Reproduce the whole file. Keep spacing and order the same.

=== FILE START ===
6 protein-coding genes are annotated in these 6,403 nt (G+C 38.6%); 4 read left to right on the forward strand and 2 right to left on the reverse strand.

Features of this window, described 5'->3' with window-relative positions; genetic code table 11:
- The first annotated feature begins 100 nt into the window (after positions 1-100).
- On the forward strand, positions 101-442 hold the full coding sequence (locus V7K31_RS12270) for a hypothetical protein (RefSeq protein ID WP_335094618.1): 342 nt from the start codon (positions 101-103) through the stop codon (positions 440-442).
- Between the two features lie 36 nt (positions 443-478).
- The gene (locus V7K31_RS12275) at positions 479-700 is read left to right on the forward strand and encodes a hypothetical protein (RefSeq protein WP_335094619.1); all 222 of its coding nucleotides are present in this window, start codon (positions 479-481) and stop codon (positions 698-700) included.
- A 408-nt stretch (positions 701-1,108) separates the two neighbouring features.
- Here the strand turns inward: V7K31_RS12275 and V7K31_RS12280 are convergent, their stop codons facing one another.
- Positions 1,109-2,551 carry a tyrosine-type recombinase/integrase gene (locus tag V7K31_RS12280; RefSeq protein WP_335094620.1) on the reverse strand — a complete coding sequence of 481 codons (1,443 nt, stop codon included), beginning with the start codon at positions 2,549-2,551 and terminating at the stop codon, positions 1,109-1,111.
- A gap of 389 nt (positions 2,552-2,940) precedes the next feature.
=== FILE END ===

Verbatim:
6 protein-coding genes are annotated in these 6,403 nt (G+C 38.6%); 4 read left to right on the forward strand and 2 right to left on the reverse strand.

Features of this window, described 5'->3' with window-relative positions; genetic code table 11:
- The first annotated feature begins 100 nt into the window (after positions 1-100).
- On the forward strand, positions 101-442 hold the full coding sequence (locus V7K31_RS12270) for a hypothetical protein (RefSeq protein ID WP_335094618.1): 342 nt from the start codon (positions 101-103) through the stop codon (positions 440-442).
- Between the two features lie 36 nt (positions 443-478).
- The gene (locus V7K31_RS12275) at positions 479-700 is read left to right on the forward strand and encodes a hypothetical protein (RefSeq protein WP_335094619.1); all 222 of its coding nucleotides are present in this window, start codon (positions 479-481) and stop codon (positions 698-700) included.
- A 408-nt stretch (positions 701-1,108) separates the two neighbouring features.
- Here the strand turns inward: V7K31_RS12275 and V7K31_RS12280 are convergent, their stop codons facing one another.
- Positions 1,109-2,551 carry a tyrosine-type recombinase/integrase gene (locus tag V7K31_RS12280; RefSeq protein WP_335094620.1) on the reverse strand — a complete coding sequence of 481 codons (1,443 nt, stop codon included), beginning with the start codon at positions 2,549-2,551 and terminating at the stop codon, positions 1,109-1,111.
- A gap of 389 nt (positions 2,552-2,940) precedes the next feature.